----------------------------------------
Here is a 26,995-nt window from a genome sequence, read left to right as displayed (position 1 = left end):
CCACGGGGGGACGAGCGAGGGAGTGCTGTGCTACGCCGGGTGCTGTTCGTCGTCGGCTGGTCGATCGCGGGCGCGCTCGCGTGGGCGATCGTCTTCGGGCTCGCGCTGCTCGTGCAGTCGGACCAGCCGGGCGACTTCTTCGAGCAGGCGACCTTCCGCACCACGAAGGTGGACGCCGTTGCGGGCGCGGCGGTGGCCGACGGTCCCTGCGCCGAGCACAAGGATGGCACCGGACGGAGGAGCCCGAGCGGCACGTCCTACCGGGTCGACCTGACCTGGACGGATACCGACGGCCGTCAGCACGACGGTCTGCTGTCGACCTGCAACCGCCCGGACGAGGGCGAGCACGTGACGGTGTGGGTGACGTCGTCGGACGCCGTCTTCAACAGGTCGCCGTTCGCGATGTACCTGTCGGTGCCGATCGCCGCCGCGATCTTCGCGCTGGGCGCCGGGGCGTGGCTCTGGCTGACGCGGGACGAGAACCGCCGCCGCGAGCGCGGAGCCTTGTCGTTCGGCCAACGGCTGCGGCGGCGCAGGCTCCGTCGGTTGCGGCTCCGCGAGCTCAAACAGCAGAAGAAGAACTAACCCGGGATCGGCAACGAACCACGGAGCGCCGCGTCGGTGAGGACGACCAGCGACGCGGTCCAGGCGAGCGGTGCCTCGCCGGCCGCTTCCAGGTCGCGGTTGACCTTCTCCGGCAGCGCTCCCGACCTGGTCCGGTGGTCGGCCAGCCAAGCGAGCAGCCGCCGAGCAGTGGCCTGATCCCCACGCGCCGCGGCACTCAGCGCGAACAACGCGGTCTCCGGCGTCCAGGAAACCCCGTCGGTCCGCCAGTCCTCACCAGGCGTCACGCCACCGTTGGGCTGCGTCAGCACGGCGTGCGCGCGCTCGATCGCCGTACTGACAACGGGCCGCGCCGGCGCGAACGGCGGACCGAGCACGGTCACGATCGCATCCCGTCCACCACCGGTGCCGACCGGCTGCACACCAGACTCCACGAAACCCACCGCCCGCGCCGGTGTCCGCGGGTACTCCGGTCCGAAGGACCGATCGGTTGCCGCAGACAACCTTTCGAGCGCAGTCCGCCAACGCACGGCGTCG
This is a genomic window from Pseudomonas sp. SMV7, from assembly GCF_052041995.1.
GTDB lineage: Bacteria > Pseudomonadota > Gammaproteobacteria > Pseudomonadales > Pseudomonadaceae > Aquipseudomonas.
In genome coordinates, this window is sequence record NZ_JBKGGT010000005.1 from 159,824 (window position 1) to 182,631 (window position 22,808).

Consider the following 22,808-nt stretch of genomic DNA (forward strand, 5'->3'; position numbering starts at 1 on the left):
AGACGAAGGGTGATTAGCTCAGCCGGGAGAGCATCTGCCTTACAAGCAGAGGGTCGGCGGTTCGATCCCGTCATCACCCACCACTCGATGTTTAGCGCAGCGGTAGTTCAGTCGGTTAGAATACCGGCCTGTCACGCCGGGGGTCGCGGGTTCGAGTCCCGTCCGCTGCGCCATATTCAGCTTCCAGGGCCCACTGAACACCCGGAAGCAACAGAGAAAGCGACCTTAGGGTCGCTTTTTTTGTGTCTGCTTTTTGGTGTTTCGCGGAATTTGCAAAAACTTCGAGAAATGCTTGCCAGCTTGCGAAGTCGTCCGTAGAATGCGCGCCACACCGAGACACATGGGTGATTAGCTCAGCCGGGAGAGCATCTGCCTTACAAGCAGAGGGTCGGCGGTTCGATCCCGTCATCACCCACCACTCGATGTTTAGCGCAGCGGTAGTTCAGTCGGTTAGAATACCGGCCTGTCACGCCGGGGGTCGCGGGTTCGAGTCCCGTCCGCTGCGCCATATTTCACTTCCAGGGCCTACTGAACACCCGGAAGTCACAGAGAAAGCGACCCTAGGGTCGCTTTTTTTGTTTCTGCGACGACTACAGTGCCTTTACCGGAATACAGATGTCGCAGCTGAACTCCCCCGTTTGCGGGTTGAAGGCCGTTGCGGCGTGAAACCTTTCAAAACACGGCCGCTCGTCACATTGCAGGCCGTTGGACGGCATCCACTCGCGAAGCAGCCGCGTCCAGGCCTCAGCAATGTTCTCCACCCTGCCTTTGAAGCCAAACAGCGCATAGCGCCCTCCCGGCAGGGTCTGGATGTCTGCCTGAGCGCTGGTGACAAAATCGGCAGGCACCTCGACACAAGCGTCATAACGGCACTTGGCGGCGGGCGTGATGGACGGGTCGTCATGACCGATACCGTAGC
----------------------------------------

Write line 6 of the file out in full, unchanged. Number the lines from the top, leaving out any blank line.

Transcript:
Consider the following 22,808-nt stretch of genomic DNA (forward strand, 5'->3'; position numbering starts at 1 on the left):